Photo of Daniels Lee™Daniels is a Developer Programs Engineer who’s had the pleasure of working with several developer communities since he joined the team in 2006. After starting with iGoogle gadgets, he worked closely with advertisers and agencies via Gadget Ads, then onto Geo APIs focusing on V2 to V3 migration, and now Google TV. He’s not afraid to publicly confess his love for JavaScript and recognizes its profound ability to make the web more interactive. With a growing love for HTML5 technology, sky’s the limit. On his off time, he enjoys cultivating authentic relationships while always pursuing a greater sense of self and awareness. Follow Daniels on Twitter: @dannon81 string(47) "Daniels Lee(tm) - Designing for the 10 foot UI " ["post_excerpt"]=> string(444) "

Photo of Daniels Lee™This talk outlines the most important best practices to keep in mind when designing web applications for TV. We’ll cover issues like directional pad navigation, user interface design for TV, color issues, and zooming, as well as discussing some unique opportunities for TV applications.

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Web Directions South 2010, Sydney Convention and Exhibition Centre, October 14 1.40pm.

Presentation slides

Coming soon.

Session description

When I was a young lad, I had the use of a computer for the Christmas holidays so I typed out my thank you letters and felt super cool. Unfortunately there was no printer. I wrote out by hand what was on the screen and got laughed at by my dad. Despite this, I felt I was ahead of the crowd and at the start of something new and exciting. Thirty years later, I feel we're at the same stage with widgets – at the start of something new and exciting.

About Daniel Davis

Daniel Davis PortraitDaniel is the Web Evangelist for Opera's Japan office based in Tokyo. His previous work experience includes project management, IT training, web development, software development and system administration in both Japan and the UK, his home country. After studying Japanese and Chinese at university, he grew more and more interested in the flourishing field of IT and the web, learning as much as he could by playing and experimenting with internet-related technologies. His current work promoting web standards and cross-device web development at Opera fits in perfectly with his ideology of openness and equality across linguistic, social and socio-economic borders. Follow Daniel on Twitter: @ourmaninjapan
" ["post_title"]=> string(42) "Daniel Davis - Widgets: Why should I care?" ["post_excerpt"]=> string(616) "

Daniel Davis PortraitWhen I was a young lad, I had the use of a computer for the Christmas holidays so I typed out my thank you letters and felt super cool. Unfortunately there was no printer. I wrote out by hand what was on the screen and got laughed at by my dad. Despite this, I felt I was ahead of the crowd and at the start of something new and exciting. Thirty years later, I feel we're at the same stage with widgets – at the start of something new and exciting.

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Web Directions South 2010, Sydney Convention and Exhibition Centre, October 14 1.40pm.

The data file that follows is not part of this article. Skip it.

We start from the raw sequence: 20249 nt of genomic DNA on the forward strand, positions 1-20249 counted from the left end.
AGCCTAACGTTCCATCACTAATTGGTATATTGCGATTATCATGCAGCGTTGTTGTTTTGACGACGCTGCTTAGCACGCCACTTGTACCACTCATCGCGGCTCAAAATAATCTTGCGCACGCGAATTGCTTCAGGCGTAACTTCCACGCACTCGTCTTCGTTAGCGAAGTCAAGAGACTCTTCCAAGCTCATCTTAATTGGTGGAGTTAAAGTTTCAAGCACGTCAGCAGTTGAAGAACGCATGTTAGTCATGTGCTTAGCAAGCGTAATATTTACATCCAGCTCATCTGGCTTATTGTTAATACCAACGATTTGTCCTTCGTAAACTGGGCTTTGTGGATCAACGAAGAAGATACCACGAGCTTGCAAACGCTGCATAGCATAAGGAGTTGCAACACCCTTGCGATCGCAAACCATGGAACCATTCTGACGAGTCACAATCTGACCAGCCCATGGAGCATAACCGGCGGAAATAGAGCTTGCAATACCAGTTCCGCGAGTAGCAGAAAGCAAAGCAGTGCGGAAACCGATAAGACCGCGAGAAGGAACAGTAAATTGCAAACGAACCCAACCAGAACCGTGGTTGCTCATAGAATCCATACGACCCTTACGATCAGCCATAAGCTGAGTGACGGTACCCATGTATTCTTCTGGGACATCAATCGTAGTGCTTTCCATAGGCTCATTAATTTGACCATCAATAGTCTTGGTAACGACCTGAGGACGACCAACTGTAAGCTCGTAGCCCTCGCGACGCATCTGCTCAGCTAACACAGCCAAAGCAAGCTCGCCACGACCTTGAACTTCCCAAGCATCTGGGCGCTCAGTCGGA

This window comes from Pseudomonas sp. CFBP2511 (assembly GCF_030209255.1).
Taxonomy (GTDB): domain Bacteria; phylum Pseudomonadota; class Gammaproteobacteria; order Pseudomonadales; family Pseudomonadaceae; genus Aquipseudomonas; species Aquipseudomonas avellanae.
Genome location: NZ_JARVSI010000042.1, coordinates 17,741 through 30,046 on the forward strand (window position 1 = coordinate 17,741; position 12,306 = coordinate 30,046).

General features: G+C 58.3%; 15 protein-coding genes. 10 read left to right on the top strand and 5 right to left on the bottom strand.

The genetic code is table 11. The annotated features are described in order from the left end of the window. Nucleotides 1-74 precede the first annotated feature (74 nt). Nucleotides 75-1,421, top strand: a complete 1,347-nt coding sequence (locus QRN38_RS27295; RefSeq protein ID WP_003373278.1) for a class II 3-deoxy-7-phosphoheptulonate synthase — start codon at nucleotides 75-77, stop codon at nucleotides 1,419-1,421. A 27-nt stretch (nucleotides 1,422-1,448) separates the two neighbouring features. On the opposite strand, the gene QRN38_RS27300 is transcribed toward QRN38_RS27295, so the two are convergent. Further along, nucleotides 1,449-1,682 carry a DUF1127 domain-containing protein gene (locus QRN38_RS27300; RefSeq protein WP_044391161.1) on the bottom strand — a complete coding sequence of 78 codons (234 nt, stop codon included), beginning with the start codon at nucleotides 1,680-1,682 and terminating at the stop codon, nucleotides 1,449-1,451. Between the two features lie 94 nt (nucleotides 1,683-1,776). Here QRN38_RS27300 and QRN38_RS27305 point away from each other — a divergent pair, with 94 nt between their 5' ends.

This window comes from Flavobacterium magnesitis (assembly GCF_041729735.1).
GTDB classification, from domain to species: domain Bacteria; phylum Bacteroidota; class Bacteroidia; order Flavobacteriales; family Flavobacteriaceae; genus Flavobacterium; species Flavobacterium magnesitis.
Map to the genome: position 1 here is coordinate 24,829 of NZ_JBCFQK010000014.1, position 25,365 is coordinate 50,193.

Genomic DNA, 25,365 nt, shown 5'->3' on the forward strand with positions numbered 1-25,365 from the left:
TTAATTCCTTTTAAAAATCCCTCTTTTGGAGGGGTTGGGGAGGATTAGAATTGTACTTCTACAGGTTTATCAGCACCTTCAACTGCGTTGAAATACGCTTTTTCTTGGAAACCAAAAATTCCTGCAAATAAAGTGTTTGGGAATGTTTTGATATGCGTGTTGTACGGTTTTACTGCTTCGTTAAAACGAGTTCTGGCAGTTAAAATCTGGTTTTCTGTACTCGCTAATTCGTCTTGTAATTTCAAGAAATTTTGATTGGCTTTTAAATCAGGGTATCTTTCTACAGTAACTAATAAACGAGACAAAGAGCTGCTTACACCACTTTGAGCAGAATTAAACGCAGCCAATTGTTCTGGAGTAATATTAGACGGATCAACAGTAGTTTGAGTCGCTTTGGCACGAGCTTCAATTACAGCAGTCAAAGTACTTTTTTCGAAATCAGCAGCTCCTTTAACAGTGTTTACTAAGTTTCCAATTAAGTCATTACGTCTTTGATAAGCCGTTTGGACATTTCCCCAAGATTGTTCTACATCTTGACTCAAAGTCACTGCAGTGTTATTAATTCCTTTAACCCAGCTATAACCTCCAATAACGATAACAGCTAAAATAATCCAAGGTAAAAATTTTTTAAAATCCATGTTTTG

Presentation slides

The presentation slides are available on Dan Rubin's website (PDF).

Session description

HTML5 and CSS3 are the newest stars of the web: the cornerstones of progressive enhancement, the future of online video, the easiest way to build web applications for desktop and mobile devices, and a brilliant foundation upon which we can add complex interaction and animation layers with javascript and Canvas; happily — thanks to much-improved browser support — we can now use them. In this session, Dan Rubin will show you who’s already taking advantage of these latest additions to our toolbox, what this means for interface designers, and how you can bring the same techniques to your projects.

About Dan Rubin

Dan Rubin PortraitAn accomplished designer, author and speaker, Dan Rubin has over ten years of experience as a leader in the fields of user interface design and web standards, specifically focusing on the use of HTML and CSS to streamline development and improve accessibility. His passion for all things creative and artistic isn’t a solely selfish endeavor either—you’ll frequently find him waxing educational about a cappella jazz and barbershop harmony, philosophy, web standards, typography, psychology, and design in general. In addition to his contributions to sites including Blogger, the CSS Zen Garden, Yahoo! Small Business and Microsoft's ASP.net portal, Dan is a contributing author of Cascading Style Sheets: Separating Content from Presentation (2nd Edition, friends of ED, 2003), technical reviewer for Beginning CSS Web Development (Apress, 2006), The Art & Science of CSS (SitePoint, 2007) and Sexy Web Design (SitePoint, 2009), coauthor of Pro CSS Techniques (Apress, 2006), and Web Standards Creativity (friends of ED, 2007), writes about web standards, design and life in general on his personal site, Superfluous Banter, and spends his professional time on a variety of online and offline projects for Sidebar Creative, Webgraph and Black Seagull, consulting on design, user interaction and online publishing for Garcia Media, and speaking and teaching at events, conferences and workshops (including An Event Apart, @media, SXSW Interactive, Future of Web Design, Web Directions, and various Refresh and AIGA events) around the world. Photo: © John Morrison / Subism Studios Follow Dan on Twitter: @danrubin